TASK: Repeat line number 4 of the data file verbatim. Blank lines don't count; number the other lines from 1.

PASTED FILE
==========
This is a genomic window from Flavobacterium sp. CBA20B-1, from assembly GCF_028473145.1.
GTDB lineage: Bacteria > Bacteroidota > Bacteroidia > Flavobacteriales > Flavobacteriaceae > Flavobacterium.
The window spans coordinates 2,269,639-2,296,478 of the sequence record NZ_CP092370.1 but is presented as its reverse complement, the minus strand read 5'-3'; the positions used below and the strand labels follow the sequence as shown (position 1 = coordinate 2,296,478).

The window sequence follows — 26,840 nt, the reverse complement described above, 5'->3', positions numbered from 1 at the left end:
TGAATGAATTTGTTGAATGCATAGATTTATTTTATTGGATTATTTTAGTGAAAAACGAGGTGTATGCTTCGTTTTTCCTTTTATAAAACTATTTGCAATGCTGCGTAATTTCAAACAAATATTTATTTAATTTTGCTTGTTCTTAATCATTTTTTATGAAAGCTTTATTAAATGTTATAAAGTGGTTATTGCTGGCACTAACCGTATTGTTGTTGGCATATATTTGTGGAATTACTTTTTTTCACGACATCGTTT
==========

The window sequence follows — 26,840 nt, the reverse complement described above, 5'->3', positions numbered from 1 at the left end: